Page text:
Tue, Dec 26, 2023

so my son who is 5 like to let the dog lick his face sometime for fun has the dog was licking his face my son stop and say dad i think sometime wrong with nic and i say what wrong and he say his tongue is too wet and slobbery which is never the case so then i have him drink some water and then this tongue was still dry

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Dr. Brown

A dog's tongue should typically be moist, as saliva plays a crucial role in their oral health and digestion. There are several potential causes to consider.

Firstly, dehydration could be a reason for the dryness of the tongue. Ensure that your dog has constant access to fresh water and encourage him to drink. You can check for signs of dehydration by gently lifting the skin on the back of the neck.

Another possibility is that your dog could be experiencing an oral or dental issue, such as gingivitis, a tooth abscess, or a foreign object lodged in the mouth, which could be causing increased salivation and the perception of a dry tongue due to thickened saliva. Carefully inspect your dog's mouth for any signs of redness, swelling, or foreign objects, taking care not to get bitten.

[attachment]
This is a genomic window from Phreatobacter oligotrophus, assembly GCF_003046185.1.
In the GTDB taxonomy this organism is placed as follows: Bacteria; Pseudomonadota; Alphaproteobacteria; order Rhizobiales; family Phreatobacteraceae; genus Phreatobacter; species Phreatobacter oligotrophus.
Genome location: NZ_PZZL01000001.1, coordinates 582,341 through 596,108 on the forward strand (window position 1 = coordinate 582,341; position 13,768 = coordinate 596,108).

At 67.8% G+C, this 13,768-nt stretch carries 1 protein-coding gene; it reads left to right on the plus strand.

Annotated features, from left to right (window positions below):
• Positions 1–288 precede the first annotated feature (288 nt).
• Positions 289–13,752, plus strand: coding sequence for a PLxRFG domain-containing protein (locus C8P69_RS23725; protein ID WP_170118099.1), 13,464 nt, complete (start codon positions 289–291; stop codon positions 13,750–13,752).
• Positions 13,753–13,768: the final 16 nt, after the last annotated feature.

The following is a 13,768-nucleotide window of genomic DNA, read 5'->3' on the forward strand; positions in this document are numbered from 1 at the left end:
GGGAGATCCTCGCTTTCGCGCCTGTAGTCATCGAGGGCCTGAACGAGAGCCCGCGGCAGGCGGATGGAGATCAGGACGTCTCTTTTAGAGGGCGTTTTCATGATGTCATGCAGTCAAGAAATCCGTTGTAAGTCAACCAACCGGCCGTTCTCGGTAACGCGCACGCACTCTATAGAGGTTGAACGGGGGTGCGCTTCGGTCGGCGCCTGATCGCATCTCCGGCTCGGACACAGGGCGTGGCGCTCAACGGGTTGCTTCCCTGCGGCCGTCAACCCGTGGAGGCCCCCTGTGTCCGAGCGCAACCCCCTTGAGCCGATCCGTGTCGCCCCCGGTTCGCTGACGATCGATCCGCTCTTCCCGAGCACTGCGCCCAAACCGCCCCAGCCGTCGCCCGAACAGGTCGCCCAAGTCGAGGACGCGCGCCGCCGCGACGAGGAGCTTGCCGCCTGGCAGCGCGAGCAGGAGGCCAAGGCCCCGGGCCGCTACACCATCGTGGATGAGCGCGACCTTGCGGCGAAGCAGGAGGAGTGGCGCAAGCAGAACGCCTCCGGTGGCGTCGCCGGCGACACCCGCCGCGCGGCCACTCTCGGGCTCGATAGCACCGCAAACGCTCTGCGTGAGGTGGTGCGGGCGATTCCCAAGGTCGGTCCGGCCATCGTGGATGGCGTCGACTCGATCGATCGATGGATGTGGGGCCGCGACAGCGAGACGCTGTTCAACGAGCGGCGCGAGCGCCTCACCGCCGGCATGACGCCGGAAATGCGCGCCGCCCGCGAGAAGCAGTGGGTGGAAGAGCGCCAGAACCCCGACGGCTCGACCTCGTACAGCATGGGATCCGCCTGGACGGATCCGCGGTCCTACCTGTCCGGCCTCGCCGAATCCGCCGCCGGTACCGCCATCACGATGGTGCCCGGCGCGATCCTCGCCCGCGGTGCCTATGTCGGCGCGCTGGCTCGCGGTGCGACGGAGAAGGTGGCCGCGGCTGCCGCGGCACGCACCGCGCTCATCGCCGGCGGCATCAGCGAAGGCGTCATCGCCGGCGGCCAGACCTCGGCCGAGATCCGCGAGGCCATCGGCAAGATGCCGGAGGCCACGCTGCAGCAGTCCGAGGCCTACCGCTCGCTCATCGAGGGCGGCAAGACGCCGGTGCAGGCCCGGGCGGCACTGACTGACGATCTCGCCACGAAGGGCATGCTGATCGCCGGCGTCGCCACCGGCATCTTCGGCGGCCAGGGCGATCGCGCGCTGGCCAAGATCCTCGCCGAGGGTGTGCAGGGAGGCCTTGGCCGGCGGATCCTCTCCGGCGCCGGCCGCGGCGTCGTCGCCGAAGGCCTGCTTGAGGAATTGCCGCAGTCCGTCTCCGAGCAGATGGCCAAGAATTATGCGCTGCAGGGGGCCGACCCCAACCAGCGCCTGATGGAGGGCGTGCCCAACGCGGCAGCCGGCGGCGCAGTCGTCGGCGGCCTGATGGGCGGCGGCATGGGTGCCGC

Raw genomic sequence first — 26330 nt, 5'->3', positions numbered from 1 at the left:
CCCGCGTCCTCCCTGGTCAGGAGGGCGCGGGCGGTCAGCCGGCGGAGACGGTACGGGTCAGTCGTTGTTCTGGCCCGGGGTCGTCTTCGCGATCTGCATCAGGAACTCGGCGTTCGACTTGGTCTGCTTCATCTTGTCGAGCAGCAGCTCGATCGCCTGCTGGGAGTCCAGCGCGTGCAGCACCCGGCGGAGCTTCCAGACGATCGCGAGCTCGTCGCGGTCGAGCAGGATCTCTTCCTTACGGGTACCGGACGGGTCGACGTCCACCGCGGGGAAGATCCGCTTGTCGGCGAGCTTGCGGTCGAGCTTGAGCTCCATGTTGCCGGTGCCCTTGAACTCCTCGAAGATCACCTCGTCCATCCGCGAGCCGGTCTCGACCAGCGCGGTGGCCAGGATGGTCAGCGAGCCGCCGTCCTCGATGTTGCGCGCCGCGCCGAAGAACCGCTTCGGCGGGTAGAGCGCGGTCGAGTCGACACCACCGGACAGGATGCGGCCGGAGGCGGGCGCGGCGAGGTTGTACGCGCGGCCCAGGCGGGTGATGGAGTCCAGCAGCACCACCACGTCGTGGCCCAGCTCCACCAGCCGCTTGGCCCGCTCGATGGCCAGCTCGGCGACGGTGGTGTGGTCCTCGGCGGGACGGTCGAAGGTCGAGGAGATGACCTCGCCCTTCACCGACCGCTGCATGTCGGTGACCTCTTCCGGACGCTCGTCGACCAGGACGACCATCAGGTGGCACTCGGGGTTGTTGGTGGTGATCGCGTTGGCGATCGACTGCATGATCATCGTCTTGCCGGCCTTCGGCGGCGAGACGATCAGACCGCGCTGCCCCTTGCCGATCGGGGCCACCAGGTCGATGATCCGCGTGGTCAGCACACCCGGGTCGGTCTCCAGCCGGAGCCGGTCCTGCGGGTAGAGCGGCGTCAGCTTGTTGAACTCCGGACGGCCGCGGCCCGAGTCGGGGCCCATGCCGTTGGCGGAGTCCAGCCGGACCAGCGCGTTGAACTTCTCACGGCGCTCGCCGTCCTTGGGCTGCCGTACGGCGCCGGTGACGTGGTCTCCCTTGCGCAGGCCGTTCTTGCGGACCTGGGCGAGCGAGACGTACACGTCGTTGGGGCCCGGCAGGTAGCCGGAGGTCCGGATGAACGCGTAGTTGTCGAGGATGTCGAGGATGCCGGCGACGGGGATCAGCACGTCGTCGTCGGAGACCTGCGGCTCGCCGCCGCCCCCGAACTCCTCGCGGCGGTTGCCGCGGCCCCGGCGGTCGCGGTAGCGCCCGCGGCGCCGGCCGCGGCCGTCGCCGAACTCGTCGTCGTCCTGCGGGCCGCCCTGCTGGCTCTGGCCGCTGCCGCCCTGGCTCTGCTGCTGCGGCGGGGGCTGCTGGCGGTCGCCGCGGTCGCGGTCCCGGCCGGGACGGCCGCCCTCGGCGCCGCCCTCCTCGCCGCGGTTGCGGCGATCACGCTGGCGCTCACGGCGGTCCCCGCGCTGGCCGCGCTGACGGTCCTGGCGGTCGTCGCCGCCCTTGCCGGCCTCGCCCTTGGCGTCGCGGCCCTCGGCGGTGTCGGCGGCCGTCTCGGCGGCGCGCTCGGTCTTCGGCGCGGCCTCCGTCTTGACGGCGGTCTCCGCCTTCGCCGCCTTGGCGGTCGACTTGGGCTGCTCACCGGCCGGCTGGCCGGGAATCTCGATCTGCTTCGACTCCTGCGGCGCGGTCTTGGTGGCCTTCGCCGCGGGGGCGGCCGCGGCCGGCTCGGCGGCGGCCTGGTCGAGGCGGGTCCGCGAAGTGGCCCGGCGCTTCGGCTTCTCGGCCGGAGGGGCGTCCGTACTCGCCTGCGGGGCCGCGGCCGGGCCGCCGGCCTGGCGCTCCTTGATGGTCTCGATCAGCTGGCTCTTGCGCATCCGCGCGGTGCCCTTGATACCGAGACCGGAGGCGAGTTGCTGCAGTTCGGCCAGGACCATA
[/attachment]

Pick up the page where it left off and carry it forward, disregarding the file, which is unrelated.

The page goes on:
Heatstroke is another serious condition that can cause changes in saliva production and consistency. If your dog has been in a hot environment or exercised vigorously, look for signs of heatstroke, which include excessive panting, drooling, lethargy, and a rapid heartbeat.

While at home, keep a close eye on your dog's overall behavior and hydration status. If you notice any of the following, it would be time to take your dog to the hospital:

- Persistent dryness of the tongue despite adequate water intake
- Swelling or bleeding in the mouth
- Any difficulty breathing or changes in breathing patterns
- Extreme lethargy or unresponsiveness
- Persistent vomiting or diarrhea

If you have any additional questions, please don’t hesitate to come back to us! Thank you.